Migrating a separate
/boot filesystem into the root filesystem
In my notes on moving a software RAID-1 root filesystem around, I mentioned that I still had a
/boot partition on my home and office machines and I
wanted to merge it into the root filesystem at some point as I
no longer believe in a separate
/boot under most circumstances. Having now done this both in a test Fedora
25 virtual machine and on my office workstation, it's time to write
up the procedure. For a slight extra complexity, my
root filesystems are both in Linux software RAID-1 arrays.
First, make sure you're actually booting off your root drives, which may require BIOS fiddling. I probably still have to do this at home (on my new SSDs), but it was already done on my office machine a while back. Then my process is:
- Make the directory that will be the new mount point of your old
/bootfilesystem. I use
/etc/fstabto have your separate
/bootfilesystem mounted there.
/bootand remount it on
fstabupdated, this is just '
umount /boot; mount /boot2'.
- copy what is now
/boot. I reflexively do this with
cd /boot && dump -0f - /boot2 | restore -xf -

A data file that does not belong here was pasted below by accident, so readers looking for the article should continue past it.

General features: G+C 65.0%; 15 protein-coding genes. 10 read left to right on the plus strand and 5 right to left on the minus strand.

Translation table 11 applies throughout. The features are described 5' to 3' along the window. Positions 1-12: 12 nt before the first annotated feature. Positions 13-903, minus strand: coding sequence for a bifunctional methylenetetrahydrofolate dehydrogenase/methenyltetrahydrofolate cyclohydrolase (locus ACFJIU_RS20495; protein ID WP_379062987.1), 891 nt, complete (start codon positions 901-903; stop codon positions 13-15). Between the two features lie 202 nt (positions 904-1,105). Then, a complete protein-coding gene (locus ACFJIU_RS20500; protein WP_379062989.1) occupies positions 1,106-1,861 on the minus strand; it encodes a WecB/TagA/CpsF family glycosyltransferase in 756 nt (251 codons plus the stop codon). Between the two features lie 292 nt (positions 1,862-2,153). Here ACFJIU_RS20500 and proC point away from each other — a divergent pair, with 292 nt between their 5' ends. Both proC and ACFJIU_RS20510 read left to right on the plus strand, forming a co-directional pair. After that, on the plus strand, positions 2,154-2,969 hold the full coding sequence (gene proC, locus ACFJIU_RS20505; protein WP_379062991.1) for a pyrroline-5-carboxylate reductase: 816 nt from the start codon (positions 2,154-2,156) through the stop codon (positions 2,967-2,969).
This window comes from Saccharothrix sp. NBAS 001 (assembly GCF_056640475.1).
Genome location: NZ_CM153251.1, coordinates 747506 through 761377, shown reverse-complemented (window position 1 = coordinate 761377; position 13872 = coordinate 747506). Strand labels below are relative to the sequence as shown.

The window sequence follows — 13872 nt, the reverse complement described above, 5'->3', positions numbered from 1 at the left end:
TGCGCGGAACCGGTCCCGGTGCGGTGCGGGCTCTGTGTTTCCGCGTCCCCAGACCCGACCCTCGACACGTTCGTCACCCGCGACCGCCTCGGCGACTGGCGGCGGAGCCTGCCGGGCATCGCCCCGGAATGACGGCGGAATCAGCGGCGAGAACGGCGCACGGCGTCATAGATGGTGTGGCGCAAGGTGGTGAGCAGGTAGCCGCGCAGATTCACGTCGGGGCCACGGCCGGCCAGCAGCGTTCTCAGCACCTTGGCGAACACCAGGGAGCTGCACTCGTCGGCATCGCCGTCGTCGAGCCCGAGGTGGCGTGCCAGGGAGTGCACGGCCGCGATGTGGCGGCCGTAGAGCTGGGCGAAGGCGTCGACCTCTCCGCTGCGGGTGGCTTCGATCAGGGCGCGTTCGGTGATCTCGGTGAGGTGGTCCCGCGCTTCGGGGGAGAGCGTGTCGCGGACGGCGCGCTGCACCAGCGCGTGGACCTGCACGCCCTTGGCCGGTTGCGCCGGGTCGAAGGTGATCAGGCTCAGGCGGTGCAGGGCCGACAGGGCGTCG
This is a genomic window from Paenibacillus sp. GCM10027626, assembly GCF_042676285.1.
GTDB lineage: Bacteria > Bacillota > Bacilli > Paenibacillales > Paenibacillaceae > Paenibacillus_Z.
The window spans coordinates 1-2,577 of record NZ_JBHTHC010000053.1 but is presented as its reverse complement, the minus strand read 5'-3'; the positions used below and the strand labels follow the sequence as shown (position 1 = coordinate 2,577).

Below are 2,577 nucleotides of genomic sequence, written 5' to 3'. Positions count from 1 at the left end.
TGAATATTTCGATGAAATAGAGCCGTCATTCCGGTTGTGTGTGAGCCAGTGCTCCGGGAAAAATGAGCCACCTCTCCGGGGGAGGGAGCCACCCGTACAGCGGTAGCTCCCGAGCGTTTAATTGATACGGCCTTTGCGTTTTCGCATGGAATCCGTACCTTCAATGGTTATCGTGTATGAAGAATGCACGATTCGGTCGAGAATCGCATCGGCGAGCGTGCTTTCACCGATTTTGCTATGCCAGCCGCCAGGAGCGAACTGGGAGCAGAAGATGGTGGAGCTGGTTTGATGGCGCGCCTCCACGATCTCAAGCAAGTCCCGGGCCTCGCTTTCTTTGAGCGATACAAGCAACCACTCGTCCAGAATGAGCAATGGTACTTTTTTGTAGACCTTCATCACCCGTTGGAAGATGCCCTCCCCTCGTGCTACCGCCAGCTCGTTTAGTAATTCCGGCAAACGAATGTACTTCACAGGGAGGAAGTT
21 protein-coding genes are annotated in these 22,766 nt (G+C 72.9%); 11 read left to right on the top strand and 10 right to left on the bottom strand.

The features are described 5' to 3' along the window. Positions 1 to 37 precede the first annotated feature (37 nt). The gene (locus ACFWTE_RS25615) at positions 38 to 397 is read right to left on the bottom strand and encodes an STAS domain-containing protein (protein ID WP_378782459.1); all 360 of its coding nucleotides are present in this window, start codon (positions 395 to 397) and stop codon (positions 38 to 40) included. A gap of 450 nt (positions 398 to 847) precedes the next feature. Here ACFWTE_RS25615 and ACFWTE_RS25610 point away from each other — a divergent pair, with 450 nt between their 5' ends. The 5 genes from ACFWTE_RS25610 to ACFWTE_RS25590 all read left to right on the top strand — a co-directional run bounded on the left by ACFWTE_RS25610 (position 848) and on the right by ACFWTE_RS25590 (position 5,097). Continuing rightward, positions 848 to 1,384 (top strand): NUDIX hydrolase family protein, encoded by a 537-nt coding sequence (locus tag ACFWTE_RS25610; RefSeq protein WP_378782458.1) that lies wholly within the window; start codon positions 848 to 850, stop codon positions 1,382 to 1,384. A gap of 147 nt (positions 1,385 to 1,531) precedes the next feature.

(We don't need to remake
/boot, because unmounting the filesystem from it leaves behind an empty directory that previously was the mountpoint.)
- You need to know the UUIDs of the root filesystem and your root
software RAID device. You can get these from
/etc/mdadm.conf, or you can use commands such as '
lsblk --fs /dev/mdNN' and '
mdadm -D /dev/mdNN'.
The software RAID UUID will have :'s in it, for example '35d6ec50:bd4d1f53:7401540f:6f971527'. You're going to need a version of the UUID without them, ie just one long string of hex digits.
- Also find the filesystem UUID of what is now
/boot2and the software RAID UUID of its array. One convenient way to do this is to look in your current
/boot/grub2/grub.cfgfor lines of the form:
search --no-floppy --fs-uuid --set=root 91aed8b1-c145-4673-8ece-119e19f7038f
Those are the MD UUID and the filesystem UUID respectively. As you may have guessed, you need a version of the MD UUID without colons, because that's what Grub2 wants.
- Now you need to edit
/boot/grub2/grub.cfgto make two sets of changes. The first one is to change the old
/boot2MD UUID and filesystem UUID to the MD UUID and filesystem UUID of your root filesystem, so that Grub2 is looking in the right filesystem for everything. This should be easy with something like_vim_ search and replace, but remember to make sure your command changes all occurrences on a line, not just the first one (eg, vim's
gmodifier on the
(Note that the MD UUIDs used in
grub.cfgmust be the version without :'s in it. Grub2 probably won't like you too much if you use the other form, although I haven't tested it. Yes, it is a bit annoying that Grub wants a different form of MD UUID than the tools normally produce.)
However, this isn't sufficient by itself, because
grub.cfgcontains filesystem-relative paths for the Linux kernel and its initial ramdisks. In your old
/boot2these were in the root of the filesystem, but now they are